I was 14 when I attended my first protest march. I have hazy memories of tramping through dreich Edinburgh streets, surrounded by teachers and fellow pupils yelling “No ifs, no buts, stop the education cuts!” In truth, the volume of my own yells was less to do with my passion for local government funding strategies and more with the vain hope that I might lose my voice and be unable to do a German speaking test the following day. I don’t remember much Standard Grade German, but the camaraderie and satisfaction of that march has stayed with me.
Last year, I attended another demonstration. It doesn’t really matter what it was for – in these uncertain times, any city in the country will provide you with a range of protests to suit your political predilections. I was holding a handmade placard in glorious sunshine when it struck me: teachers are made for this. We’re highly trained in every skill necessary to mount an effective protest. And here’s why:
- We’re crafty. Spending a hefty chunk of our salary in Hobbycraft or Ryman each month means that we have a formidable arsenal of marker pens and paint at our disposal – and woe betide our political opponents if we get out that glue gun. Those killer wall displays that we sweat over are the perfect way to hone our puntastic placard-making skills.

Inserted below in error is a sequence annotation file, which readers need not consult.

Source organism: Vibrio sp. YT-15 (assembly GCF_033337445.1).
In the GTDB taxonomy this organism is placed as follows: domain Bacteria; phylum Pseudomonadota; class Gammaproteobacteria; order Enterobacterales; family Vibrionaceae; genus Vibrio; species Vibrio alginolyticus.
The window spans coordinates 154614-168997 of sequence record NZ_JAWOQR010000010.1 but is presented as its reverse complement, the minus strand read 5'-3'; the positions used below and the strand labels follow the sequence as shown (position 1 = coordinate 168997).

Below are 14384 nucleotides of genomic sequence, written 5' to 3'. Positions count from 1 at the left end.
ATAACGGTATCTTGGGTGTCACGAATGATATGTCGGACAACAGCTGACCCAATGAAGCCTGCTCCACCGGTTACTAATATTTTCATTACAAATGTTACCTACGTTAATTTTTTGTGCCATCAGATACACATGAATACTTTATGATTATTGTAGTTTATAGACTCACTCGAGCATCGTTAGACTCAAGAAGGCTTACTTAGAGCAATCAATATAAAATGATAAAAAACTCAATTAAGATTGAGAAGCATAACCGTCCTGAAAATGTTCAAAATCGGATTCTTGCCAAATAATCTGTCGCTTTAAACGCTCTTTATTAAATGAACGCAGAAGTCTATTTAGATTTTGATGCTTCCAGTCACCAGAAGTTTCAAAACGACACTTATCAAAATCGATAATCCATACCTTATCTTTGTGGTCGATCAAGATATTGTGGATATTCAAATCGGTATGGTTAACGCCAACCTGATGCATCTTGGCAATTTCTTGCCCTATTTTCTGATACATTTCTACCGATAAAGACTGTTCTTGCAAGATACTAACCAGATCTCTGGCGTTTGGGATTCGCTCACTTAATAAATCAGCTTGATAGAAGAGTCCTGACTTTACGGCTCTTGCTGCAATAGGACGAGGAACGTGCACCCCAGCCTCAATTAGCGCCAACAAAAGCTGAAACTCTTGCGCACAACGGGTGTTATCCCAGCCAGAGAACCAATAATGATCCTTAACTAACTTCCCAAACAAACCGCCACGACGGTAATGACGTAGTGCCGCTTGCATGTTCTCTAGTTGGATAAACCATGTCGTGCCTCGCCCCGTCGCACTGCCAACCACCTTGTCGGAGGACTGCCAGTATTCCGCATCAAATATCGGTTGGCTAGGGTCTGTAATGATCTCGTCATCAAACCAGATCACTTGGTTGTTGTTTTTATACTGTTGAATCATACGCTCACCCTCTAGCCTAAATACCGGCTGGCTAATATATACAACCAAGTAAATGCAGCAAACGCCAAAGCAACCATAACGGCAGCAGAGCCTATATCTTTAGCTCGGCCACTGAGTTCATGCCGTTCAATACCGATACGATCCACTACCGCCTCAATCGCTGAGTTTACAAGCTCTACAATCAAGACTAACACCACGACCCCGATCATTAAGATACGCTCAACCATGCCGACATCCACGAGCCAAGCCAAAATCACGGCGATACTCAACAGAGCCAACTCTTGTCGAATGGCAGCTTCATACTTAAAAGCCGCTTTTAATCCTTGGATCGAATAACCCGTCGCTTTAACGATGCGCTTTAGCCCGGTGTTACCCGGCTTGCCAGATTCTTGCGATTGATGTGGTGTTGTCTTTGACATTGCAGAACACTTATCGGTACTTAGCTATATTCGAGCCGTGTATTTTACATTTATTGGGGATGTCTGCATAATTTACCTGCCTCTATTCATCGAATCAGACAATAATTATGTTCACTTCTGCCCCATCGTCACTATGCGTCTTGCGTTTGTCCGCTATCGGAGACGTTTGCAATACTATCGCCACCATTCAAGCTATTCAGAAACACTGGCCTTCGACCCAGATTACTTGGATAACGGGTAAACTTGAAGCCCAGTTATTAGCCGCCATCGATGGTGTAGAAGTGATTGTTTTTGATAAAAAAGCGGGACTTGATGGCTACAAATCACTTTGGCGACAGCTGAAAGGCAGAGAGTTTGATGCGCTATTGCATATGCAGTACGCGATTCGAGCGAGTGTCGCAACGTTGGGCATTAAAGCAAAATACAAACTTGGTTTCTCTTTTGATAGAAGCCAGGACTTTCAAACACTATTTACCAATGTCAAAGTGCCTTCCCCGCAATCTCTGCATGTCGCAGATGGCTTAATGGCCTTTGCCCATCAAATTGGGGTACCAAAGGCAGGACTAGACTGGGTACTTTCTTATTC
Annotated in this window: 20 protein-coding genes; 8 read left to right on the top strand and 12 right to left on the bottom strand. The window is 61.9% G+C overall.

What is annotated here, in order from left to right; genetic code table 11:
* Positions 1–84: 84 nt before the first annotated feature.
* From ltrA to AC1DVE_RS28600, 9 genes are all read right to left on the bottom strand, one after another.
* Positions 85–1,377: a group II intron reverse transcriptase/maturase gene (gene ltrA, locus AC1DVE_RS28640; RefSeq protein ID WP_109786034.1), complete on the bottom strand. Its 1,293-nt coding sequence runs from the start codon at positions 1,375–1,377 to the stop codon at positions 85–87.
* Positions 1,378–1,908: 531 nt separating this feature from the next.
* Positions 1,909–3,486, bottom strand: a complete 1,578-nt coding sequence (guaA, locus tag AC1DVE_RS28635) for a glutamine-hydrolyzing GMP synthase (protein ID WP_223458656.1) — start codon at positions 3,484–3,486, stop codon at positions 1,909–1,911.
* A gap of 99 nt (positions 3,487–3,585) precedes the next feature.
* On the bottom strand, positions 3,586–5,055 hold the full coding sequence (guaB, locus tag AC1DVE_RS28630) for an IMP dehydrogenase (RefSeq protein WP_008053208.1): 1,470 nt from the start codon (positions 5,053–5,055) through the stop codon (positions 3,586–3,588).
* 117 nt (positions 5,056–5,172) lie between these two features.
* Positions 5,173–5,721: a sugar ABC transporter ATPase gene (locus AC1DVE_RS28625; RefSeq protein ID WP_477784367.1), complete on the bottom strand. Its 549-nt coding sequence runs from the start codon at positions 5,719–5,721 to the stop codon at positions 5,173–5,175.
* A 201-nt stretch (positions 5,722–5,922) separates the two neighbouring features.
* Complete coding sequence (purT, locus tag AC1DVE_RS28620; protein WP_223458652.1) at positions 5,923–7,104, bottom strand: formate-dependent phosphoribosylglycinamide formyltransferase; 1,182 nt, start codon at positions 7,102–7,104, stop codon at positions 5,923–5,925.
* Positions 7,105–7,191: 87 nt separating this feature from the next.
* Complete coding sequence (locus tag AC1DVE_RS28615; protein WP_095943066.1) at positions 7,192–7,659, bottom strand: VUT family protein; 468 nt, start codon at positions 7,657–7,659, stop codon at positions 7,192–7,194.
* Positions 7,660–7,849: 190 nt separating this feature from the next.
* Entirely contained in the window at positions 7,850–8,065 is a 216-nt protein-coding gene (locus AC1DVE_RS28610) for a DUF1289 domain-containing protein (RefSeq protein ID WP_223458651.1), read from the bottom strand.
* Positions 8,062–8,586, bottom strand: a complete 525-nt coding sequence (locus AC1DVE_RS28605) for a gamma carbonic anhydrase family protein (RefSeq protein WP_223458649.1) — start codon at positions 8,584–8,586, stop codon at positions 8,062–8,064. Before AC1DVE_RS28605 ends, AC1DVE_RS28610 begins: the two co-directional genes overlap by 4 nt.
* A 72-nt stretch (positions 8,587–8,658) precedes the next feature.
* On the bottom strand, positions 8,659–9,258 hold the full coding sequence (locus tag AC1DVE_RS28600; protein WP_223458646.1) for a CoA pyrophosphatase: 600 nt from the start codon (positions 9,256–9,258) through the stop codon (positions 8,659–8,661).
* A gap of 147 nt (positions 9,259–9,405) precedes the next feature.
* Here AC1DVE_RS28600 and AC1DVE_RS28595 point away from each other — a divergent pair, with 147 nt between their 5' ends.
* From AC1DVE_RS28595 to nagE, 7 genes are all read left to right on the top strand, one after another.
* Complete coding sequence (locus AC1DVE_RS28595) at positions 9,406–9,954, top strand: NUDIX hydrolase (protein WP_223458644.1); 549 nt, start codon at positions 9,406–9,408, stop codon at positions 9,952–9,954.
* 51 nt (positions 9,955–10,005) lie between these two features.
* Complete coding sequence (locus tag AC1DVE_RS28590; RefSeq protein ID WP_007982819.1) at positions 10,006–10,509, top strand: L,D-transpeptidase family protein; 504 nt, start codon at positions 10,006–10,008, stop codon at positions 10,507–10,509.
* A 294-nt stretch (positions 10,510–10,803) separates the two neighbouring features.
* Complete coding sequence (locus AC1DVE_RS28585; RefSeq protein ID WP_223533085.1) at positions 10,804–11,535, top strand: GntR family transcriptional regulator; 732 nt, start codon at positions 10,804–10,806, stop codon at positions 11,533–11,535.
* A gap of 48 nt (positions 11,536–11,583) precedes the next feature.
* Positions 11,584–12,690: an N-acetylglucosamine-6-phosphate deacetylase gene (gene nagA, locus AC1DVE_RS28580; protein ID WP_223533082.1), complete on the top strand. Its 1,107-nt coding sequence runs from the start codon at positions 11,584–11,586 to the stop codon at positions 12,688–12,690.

- We can make ourselves heard. Shout? Never. But just occasionally we have to raise our voices over the melee. Our vocal control is second to none and we’re not afraid to use it. I beg your pardon, Holyrood and Westminster, I hope you weren’t talking over me…
- We’re used to repeating things. An instruction isn’t truly given until it’s been said 12 times and drawn on the board for the visual learners. Pithy slogans or a reminder to tuck your chair in as you leave: we chant things every day.
- We’re on our feet anyway. March? Well, we can’t be going further than the distance from the cloakroom to the whiteboard, repeated 50 times an hour.
- We’re experts in defusing tension. Anarchists, police officers or tearful young madams, we can spot trouble a mile off and know just the right words to calm the situation down.
- We’re comfortable with chaos. Nobody knows who’s in charge, or which way we’re supposed to be going? That’s just an average sports day for us – we’ll take it in our stride.
- We fight for lost causes and hopeless cases every day. That child who thinks they’ll never master something? The parent who tells you their lad won’t amount to anything? It’s all training us to take on the impossible and win.
So, teachers. Marker pens at the ready? Let’s change the world. Again.
Joanna Rose is a P6 teacher in Dundee